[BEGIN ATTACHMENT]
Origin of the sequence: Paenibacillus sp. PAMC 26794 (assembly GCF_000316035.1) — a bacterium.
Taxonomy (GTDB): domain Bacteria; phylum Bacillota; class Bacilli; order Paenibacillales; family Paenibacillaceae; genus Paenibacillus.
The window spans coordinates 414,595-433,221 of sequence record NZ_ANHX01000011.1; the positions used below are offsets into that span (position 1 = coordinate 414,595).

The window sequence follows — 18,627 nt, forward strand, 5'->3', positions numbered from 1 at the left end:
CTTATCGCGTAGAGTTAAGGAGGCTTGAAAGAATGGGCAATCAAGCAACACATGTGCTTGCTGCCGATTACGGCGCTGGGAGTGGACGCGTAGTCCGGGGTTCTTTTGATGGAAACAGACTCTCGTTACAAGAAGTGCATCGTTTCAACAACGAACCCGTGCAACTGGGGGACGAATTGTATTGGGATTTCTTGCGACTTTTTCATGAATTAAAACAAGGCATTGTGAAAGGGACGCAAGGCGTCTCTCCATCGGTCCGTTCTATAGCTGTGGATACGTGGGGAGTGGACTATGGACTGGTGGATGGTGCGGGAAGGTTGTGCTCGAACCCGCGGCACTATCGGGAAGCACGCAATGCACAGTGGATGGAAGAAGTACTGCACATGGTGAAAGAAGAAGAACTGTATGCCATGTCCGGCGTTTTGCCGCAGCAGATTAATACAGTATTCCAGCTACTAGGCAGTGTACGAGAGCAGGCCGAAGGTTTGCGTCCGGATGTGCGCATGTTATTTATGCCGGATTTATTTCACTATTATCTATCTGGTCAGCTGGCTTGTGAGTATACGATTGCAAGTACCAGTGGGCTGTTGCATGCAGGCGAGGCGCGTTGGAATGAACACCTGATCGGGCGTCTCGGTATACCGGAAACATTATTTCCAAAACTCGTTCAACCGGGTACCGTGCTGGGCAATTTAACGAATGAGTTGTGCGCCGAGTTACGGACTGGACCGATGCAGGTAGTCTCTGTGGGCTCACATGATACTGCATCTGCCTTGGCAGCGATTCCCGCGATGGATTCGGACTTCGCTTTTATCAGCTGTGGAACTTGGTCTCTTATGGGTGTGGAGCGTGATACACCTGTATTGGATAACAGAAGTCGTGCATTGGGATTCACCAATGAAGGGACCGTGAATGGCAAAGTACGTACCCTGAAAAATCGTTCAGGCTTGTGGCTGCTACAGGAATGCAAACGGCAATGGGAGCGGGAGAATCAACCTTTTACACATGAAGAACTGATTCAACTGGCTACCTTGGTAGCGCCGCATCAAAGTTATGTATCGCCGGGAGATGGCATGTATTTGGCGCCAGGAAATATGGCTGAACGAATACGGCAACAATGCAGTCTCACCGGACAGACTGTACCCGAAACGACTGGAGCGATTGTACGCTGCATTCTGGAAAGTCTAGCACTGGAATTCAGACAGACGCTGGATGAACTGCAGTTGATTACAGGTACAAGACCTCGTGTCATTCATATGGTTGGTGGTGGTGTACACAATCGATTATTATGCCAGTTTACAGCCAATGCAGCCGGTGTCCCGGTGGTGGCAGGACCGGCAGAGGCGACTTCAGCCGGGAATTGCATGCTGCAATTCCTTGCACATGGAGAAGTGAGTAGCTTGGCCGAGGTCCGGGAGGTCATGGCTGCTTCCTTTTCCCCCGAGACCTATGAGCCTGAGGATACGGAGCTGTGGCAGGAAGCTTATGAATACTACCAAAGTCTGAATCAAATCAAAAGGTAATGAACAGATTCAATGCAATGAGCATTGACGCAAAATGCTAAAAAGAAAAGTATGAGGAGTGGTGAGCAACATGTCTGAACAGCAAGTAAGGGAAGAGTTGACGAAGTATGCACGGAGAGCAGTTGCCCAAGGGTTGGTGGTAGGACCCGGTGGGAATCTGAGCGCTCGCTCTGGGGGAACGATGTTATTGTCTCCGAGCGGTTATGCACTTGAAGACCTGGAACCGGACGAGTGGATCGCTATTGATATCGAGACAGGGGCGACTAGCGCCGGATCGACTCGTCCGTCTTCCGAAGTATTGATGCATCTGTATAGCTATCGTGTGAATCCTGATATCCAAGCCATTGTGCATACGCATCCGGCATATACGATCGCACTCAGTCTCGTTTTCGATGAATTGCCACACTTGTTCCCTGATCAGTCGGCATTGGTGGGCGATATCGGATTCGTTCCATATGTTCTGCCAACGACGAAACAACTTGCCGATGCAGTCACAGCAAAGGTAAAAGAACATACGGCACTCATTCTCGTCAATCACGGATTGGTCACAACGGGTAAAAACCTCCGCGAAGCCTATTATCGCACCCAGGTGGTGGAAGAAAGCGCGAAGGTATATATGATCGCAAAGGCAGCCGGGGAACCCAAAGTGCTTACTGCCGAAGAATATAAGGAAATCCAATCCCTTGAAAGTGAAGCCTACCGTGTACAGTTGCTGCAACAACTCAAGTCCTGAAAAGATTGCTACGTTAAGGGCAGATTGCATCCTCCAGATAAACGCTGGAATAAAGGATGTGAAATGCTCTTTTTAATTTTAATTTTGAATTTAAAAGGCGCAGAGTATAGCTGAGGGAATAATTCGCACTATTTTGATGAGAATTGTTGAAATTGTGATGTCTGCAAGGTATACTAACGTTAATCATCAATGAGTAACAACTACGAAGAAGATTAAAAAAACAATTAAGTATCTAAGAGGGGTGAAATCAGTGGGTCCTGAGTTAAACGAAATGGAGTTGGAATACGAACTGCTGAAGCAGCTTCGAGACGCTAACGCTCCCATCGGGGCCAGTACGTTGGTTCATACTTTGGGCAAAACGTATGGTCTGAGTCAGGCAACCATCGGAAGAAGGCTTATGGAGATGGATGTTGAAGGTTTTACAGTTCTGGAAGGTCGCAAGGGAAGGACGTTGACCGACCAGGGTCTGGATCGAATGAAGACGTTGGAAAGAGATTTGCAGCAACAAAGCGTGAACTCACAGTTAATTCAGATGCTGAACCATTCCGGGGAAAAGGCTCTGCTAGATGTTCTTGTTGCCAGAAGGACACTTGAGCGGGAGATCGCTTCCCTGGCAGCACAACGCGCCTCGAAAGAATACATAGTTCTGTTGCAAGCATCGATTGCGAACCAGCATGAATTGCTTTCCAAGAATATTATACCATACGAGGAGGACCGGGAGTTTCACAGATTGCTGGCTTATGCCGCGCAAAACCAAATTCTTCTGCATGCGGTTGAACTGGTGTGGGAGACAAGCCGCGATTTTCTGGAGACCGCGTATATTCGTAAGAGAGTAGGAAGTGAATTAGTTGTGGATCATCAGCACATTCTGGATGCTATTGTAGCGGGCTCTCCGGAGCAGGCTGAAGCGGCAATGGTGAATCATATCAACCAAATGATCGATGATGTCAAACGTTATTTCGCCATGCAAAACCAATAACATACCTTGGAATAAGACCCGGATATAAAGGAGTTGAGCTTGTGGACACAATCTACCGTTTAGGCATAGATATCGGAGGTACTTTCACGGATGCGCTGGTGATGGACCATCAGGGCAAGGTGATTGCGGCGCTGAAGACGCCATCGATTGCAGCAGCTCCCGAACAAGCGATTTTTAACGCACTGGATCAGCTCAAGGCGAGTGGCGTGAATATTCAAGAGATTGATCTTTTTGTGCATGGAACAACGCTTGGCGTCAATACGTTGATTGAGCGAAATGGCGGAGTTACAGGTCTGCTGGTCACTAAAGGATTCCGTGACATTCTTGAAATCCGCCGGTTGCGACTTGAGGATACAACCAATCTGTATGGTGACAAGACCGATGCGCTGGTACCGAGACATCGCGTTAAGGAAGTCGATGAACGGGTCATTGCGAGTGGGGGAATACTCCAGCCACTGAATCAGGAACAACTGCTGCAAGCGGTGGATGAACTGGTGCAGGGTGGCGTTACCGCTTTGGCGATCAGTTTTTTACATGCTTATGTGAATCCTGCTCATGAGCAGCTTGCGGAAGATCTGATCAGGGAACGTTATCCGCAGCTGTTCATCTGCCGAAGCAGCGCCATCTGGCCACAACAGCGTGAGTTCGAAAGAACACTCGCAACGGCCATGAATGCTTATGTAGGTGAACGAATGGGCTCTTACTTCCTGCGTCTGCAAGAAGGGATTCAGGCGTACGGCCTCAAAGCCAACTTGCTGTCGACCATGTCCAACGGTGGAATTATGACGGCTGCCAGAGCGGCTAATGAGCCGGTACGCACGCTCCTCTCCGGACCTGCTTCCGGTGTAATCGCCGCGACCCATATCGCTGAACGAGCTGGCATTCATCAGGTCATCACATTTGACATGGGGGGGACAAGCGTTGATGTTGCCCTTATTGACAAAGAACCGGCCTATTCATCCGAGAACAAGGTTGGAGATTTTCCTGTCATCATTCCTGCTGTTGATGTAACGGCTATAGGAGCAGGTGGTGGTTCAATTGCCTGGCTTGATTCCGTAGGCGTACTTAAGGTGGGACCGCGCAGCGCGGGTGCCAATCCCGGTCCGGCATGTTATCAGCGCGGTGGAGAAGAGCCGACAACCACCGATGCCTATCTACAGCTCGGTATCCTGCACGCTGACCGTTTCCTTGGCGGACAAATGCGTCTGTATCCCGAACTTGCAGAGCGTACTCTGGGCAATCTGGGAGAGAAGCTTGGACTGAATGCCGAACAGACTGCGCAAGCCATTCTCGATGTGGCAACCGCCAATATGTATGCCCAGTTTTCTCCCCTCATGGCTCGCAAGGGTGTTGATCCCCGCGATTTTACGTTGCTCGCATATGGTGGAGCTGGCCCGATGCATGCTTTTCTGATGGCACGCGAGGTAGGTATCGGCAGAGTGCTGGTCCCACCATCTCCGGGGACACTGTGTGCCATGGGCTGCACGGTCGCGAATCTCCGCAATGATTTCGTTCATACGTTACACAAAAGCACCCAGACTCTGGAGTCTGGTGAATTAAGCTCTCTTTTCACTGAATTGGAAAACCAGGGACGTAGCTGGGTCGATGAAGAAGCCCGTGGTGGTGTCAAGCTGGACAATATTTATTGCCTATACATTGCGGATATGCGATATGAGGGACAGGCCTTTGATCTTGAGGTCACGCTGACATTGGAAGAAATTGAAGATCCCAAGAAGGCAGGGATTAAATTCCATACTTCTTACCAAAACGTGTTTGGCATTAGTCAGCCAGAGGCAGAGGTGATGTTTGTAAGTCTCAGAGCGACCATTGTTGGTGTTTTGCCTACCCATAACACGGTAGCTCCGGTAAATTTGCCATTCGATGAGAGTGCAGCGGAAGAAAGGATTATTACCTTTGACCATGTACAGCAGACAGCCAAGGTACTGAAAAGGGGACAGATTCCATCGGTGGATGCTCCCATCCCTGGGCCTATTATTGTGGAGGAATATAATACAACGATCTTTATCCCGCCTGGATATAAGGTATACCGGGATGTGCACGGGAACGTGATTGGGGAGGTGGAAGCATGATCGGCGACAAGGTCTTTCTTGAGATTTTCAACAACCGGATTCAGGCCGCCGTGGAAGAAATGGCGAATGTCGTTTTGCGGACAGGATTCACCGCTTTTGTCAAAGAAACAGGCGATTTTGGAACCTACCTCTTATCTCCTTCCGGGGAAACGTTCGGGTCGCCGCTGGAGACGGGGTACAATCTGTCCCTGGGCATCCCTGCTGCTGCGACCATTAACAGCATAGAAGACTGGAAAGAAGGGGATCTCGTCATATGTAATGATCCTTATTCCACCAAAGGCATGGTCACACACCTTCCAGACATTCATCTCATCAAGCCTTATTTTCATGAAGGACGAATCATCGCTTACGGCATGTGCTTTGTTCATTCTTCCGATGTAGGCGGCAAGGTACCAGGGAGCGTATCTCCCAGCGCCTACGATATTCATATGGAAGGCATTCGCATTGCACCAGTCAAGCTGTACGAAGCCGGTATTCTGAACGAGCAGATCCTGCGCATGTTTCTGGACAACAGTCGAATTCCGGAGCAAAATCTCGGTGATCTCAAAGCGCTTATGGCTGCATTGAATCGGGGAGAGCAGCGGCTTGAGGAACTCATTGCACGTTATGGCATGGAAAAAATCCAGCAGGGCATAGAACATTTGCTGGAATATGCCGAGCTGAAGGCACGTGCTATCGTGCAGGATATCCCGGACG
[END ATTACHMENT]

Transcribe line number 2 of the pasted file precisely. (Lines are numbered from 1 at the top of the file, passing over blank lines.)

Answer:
Taxonomy (GTDB): domain Bacteria; phylum Bacillota; class Bacilli; order Paenibacillales; family Paenibacillaceae; genus Paenibacillus.